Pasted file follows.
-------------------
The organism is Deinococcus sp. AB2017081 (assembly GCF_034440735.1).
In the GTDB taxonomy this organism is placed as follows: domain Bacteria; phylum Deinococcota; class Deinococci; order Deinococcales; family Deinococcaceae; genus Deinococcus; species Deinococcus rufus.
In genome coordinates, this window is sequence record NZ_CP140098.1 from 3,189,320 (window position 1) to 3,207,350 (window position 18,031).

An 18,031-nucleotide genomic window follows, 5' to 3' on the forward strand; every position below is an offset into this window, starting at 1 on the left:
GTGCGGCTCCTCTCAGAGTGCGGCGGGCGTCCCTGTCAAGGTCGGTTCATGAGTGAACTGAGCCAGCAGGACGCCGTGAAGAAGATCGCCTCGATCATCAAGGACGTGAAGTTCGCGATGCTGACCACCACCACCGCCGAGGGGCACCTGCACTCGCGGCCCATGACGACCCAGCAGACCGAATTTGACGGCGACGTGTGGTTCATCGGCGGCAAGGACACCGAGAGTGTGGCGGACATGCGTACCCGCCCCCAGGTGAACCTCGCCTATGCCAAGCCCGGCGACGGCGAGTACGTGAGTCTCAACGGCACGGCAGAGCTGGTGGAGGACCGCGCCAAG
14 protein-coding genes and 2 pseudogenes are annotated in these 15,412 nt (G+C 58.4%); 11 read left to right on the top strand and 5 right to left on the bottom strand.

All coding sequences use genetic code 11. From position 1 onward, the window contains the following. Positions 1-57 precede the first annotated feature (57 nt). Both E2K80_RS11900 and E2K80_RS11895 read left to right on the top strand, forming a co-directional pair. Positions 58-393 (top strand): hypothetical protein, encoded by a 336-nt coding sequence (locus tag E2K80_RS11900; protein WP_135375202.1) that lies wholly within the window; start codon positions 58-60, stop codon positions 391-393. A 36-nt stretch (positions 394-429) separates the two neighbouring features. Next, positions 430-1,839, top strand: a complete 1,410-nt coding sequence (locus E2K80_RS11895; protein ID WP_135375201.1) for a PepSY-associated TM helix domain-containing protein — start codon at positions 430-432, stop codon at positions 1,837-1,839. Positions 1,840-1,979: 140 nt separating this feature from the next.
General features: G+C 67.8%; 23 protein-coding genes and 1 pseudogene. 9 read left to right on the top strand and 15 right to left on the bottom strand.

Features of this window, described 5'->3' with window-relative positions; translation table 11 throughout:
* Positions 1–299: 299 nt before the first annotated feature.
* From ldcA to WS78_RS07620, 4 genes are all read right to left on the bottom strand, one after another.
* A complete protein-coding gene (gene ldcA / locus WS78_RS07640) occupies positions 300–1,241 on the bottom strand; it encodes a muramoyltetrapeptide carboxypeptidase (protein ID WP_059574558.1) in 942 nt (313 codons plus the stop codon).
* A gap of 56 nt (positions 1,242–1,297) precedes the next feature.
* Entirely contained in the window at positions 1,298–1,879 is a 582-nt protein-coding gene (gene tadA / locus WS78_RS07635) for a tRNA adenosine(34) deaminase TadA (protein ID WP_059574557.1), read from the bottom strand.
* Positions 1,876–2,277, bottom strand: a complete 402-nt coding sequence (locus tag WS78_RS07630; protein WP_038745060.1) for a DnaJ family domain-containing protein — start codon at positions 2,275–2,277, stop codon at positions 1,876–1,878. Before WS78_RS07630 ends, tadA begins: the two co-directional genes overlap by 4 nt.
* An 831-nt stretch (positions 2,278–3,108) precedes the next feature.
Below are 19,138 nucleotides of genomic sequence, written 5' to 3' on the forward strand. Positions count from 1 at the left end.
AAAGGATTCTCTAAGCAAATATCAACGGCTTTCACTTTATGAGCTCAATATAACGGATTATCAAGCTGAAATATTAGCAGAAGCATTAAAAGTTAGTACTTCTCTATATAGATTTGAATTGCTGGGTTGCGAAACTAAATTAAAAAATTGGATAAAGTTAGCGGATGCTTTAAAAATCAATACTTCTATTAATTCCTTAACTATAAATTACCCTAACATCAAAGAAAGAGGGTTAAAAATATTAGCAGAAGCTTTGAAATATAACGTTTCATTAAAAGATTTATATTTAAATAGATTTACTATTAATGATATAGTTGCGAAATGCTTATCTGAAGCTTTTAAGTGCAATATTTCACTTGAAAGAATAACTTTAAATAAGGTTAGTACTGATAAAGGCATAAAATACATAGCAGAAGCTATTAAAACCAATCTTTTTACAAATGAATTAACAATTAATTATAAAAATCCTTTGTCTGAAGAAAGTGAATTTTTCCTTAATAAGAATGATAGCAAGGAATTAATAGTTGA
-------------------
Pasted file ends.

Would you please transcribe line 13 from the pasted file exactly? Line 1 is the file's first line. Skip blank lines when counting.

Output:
* A gap of 56 nt (positions 1,242–1,297) precedes the next feature.